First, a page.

Ambulances are in the news a lot right now so I’ve done a shift with a crew in Brighton and Hove so I can see what it’s like with my own eyes. Whenever I can find the time I try to spend it with frontline staff to understand better what it takes to keep communities safer, healthier and connected.
I spent the shift with Angelique and Ben, two highly experienced paramedics with SECAM, the ambulance service for our region. I have to say right now that having spent hours in their company zipping from one emergency to another, I’d feel very reassured if I were involved in an emergency and I saw their faces at the scene…they were just brilliant.
After touring the ambulance centre in Falmer to understand the people and technologies that go into supporting and directing their crews, I took to the road. We’d not even left the compound when the first call came in. Having travelled across town at speed (throughout the shift I never got used to shooting red lights, it just feels so wrong!) we arrived at what was a complex situation that required specialist equipment to be requested. Moving someone in pain, who is frightened, out of their home, out of a high-rise building and then transporting them to a hospital was a sensitive operation done with real skill.
Arriving at A&E was a real shock for me. A few people in recent months have described A&E as a ‘war zone’ and as soon as I walked in helping to push an unwell patient on a stretcher I realised what they meant. Let me be clear, I’m obviously not talking about poor standards or the walking wounded, but the thing about working in areas of emergency, which I did for some years, is that you just make do and there’s always a sense of being close to the point of being overwhelmed. That’s what I saw even though it was not considered an above-average day for A&E.
We parked the ambulance in the emergency bay, delicately lowered the patient from the vehicle, and wheeled her into the building and I was immediately struck by the sheer number of patients in that small space. The booths with paper curtains at one end were full, and so was another temporary area with perspex dividers. So was the corridor which had patients lined up along one wall.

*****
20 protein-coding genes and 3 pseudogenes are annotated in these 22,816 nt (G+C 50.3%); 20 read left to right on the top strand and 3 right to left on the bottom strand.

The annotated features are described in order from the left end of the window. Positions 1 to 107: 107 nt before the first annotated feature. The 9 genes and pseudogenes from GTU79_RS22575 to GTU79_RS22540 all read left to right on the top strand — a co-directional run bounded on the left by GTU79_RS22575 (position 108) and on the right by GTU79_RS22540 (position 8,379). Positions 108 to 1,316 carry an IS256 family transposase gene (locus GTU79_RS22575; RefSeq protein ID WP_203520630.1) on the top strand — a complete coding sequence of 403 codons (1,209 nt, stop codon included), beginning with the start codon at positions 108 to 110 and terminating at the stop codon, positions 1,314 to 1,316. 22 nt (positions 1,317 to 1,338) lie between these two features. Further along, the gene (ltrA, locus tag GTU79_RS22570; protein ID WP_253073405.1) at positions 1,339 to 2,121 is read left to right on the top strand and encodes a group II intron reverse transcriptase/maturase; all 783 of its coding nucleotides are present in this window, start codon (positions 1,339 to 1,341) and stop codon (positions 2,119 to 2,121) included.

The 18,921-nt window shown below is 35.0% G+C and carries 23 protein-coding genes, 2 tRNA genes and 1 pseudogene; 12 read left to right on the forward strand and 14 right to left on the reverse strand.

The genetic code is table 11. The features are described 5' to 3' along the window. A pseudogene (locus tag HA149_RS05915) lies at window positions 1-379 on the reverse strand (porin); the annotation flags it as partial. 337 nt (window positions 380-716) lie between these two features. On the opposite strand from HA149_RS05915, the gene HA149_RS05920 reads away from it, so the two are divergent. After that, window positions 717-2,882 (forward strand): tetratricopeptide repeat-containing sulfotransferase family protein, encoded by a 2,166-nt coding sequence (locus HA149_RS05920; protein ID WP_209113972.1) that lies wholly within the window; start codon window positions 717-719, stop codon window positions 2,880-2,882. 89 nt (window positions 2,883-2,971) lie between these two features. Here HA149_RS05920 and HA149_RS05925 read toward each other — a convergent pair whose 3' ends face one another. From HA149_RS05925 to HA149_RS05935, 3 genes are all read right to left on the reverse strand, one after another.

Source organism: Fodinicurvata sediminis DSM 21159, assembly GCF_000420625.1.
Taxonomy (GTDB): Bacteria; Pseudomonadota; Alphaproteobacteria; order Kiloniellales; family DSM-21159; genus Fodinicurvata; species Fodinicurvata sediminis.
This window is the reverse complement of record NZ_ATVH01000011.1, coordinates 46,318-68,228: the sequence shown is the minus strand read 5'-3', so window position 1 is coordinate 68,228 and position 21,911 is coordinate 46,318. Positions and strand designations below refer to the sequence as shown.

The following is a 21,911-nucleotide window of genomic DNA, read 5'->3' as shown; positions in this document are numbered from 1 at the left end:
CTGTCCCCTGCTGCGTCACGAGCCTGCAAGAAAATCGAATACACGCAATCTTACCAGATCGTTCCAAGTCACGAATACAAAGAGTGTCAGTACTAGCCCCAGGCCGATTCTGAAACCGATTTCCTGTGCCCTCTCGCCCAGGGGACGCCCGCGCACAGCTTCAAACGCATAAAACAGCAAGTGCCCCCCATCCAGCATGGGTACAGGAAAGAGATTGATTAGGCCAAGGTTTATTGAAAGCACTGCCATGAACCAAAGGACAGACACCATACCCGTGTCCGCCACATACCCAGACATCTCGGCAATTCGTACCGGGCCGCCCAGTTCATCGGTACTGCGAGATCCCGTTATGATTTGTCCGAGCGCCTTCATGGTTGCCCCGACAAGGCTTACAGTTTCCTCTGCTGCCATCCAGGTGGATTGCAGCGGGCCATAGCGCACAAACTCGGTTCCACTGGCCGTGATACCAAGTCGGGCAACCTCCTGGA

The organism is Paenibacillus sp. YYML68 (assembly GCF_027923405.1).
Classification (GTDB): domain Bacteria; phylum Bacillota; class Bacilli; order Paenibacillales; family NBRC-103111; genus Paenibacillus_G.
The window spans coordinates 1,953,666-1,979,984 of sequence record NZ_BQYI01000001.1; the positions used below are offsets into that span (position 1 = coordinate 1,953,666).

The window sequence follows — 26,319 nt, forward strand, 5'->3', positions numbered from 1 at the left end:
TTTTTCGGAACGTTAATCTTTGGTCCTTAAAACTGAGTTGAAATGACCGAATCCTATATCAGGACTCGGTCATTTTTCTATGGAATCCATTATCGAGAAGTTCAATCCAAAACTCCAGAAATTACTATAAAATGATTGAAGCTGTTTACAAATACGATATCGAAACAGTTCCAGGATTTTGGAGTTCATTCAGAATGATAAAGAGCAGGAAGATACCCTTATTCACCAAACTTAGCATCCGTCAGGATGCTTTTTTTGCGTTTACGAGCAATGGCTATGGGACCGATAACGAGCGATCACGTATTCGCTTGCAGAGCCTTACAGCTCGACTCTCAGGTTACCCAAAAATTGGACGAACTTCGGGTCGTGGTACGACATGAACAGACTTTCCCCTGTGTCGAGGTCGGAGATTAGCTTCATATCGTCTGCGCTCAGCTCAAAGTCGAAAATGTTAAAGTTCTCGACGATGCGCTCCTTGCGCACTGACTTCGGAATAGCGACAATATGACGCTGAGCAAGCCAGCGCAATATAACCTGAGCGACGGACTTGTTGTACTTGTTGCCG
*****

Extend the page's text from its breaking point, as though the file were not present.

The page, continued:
We looked for somewhere to settle our patient in a process akin to trying to park a car on a busy street. Sometimes we passed a space wondering ‘could I squeeze into that’. We settled back where we started, right by the entrance door.
The Ambulance number was logged as we entered which triggered a time target to have the patient admitted. A little later I was shown the screen tracking all the ambulances present waiting to admit their patients. There were a couple highlighted in green, a few in amber, but most were red-coloured – I didn’t need the meaning of that explained to me.
You see, a vulnerable patient being brought by ambulance to A&E needs to be monitored at all times. Someone with the right training must have ownership of their situation. So until A&E staff have the capacity to admit the patient the ambulance crew must wait by their side. This took about 45 minutes for the first patient and about an hour and a half for the next.
So you start to see the problem. The system is very badly broken. A lot of people, perhaps a majority, of those turning up at A&E wouldn’t be there if the right measures were in place to prevent people with minor issues being allowed to develop into chronic ones, or had swift access to community-based doctors like GPs and walk-in clinics.
It’s the same for mental health, with a great deal of the younger people I saw in the hospital that day having acute mental health problems that really should be supported elsewhere in our community. So A&E, the front door to hospitals, is overcrowded. That means ambulance crews need to wait for hours at the bedside of patients and that means they’re not outside able to respond to new emergencies so the time it takes to get an ambulance grows and grows.
At the other end of the process, there’s another problem. When I spoke to the CEO of our hospital recently there were 57 patients cleared for discharge that day but none of them could leave because there weren’t any social care settings that would take them or care packages available to support people in their own homes. So they stay in the hospital, sometimes for weeks longer than they should.